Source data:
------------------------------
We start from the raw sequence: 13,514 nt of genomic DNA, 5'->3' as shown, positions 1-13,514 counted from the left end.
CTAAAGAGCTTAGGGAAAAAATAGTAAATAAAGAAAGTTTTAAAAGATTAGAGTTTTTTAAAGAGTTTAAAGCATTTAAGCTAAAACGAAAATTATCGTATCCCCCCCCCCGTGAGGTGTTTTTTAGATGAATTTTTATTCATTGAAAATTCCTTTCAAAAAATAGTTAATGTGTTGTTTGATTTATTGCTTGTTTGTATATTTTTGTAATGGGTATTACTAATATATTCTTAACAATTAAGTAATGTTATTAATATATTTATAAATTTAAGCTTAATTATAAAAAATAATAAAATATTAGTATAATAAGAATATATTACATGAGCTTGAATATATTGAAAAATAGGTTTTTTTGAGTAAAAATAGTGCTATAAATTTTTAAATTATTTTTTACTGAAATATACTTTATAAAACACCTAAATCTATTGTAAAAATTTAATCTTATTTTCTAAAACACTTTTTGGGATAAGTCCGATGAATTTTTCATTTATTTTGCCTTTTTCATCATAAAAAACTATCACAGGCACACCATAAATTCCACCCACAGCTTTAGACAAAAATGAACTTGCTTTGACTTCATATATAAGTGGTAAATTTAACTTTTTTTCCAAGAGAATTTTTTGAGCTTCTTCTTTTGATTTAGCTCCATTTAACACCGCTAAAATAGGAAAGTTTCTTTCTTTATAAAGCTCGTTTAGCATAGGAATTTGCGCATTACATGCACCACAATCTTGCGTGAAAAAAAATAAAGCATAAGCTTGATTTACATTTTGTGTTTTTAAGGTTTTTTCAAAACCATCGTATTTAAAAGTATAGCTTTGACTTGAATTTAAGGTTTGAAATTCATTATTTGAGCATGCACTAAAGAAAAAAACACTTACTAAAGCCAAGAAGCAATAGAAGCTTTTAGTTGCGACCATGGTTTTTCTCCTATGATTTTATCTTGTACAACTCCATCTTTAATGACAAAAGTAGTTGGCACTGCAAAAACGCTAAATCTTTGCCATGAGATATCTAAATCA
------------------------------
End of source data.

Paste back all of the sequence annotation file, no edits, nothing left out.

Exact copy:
We start from the raw sequence: 13,514 nt of genomic DNA, 5'->3' as shown, positions 1-13,514 counted from the left end.
CTAAAGAGCTTAGGGAAAAAATAGTAAATAAAGAAAGTTTTAAAAGATTAGAGTTTTTTAAAGAGTTTAAAGCATTTAAGCTAAAACGAAAATTATCGTATCCCCCCCCCCGTGAGGTGTTTTTTAGATGAATTTTTATTCATTGAAAATTCCTTTCAAAAAATAGTTAATGTGTTGTTTGATTTATTGCTTGTTTGTATATTTTTGTAATGGGTATTACTAATATATTCTTAACAATTAAGTAATGTTATTAATATATTTATAAATTTAAGCTTAATTATAAAAAATAATAAAATATTAGTATAATAAGAATATATTACATGAGCTTGAATATATTGAAAAATAGGTTTTTTTGAGTAAAAATAGTGCTATAAATTTTTAAATTATTTTTTACTGAAATATACTTTATAAAACACCTAAATCTATTGTAAAAATTTAATCTTATTTTCTAAAACACTTTTTGGGATAAGTCCGATGAATTTTTCATTTATTTTGCCTTTTTCATCATAAAAAACTATCACAGGCACACCATAAATTCCACCCACAGCTTTAGACAAAAATGAACTTGCTTTGACTTCATATATAAGTGGTAAATTTAACTTTTTTTCCAAGAGAATTTTTTGAGCTTCTTCTTTTGATTTAGCTCCATTTAACACCGCTAAAATAGGAAAGTTTCTTTCTTTATAAAGCTCGTTTAGCATAGGAATTTGCGCATTACATGCACCACAATCTTGCGTGAAAAAAAATAAAGCATAAGCTTGATTTACATTTTGTGTTTTTAAGGTTTTTTCAAAACCATCGTATTTAAAAGTATAGCTTTGACTTGAATTTAAGGTTTGAAATTCATTATTTGAGCATGCACTAAAGAAAAAAACACTTACTAAAGCCAAGAAGCAATAGAAGCTTTTAGTTGCGACCATGGTTTTTCTCCTATGATTTTATCTTGTACAACTCCATCTTTAATGACAAAAGTAGTTGGCACTGCAAAAACGCTAAATCTTTGCCATGAGATATCTAAATCA